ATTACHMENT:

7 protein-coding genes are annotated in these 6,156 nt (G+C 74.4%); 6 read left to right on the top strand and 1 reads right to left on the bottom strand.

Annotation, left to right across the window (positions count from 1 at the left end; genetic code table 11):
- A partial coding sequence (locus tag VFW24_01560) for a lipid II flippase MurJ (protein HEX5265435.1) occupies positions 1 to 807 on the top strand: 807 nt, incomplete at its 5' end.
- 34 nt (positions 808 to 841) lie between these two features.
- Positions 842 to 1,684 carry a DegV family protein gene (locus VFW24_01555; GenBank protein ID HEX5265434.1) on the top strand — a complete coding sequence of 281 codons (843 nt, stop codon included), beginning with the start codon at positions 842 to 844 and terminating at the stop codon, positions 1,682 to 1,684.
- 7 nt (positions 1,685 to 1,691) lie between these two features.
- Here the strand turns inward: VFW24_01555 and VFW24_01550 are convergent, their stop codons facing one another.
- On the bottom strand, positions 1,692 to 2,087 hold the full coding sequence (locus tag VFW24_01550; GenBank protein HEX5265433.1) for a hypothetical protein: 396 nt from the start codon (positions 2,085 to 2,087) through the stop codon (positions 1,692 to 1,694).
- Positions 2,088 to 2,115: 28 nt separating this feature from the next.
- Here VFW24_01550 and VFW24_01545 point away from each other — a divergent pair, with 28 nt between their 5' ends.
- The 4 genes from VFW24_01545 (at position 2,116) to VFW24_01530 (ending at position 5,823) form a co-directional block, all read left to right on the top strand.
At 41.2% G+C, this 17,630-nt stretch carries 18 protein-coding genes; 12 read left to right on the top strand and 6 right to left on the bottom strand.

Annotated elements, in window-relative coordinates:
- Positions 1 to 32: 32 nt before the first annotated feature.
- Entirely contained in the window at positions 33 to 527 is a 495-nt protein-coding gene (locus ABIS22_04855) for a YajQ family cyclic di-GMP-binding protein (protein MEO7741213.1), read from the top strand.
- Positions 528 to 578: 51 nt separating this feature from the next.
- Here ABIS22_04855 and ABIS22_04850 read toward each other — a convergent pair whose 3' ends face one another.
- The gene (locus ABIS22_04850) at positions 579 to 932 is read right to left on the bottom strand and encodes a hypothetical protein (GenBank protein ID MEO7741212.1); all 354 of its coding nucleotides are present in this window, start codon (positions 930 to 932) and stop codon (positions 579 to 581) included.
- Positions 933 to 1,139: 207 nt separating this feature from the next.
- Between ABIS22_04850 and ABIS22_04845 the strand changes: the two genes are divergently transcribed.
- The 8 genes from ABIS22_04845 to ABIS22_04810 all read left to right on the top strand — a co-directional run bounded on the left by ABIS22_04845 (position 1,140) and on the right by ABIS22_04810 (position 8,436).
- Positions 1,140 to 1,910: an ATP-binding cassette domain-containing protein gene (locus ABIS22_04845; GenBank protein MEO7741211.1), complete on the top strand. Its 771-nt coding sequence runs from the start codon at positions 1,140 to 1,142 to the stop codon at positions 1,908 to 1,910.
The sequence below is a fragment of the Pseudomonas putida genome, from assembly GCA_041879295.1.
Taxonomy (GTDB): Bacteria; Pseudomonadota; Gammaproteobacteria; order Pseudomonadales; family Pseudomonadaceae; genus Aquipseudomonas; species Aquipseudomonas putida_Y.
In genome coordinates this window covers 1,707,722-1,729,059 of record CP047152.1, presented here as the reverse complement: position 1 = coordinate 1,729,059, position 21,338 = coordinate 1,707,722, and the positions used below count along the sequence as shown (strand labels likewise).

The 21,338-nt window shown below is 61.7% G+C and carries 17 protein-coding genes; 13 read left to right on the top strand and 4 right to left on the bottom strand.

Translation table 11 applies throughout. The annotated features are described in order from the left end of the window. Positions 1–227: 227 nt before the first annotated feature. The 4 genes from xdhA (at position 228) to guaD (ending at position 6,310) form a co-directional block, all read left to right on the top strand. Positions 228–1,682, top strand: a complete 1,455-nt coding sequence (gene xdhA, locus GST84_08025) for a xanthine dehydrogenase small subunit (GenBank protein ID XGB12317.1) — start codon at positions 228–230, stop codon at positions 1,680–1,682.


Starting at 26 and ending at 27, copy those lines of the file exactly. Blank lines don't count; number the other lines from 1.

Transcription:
The 21,338-nt window shown below is 61.7% G+C and carries 17 protein-coding genes; 13 read left to right on the top strand and 4 right to left on the bottom strand.

Translation table 11 applies throughout. The annotated features are described in order from the left end of the window. Positions 1–227: 227 nt before the first annotated feature. The 4 genes from xdhA (at position 228) to guaD (ending at position 6,310) form a co-directional block, all read left to right on the top strand. Positions 228–1,682, top strand: a complete 1,455-nt coding sequence (gene xdhA, locus GST84_08025) for a xanthine dehydrogenase small subunit (GenBank protein ID XGB12317.1) — start codon at positions 228–230, stop codon at positions 1,680–1,682.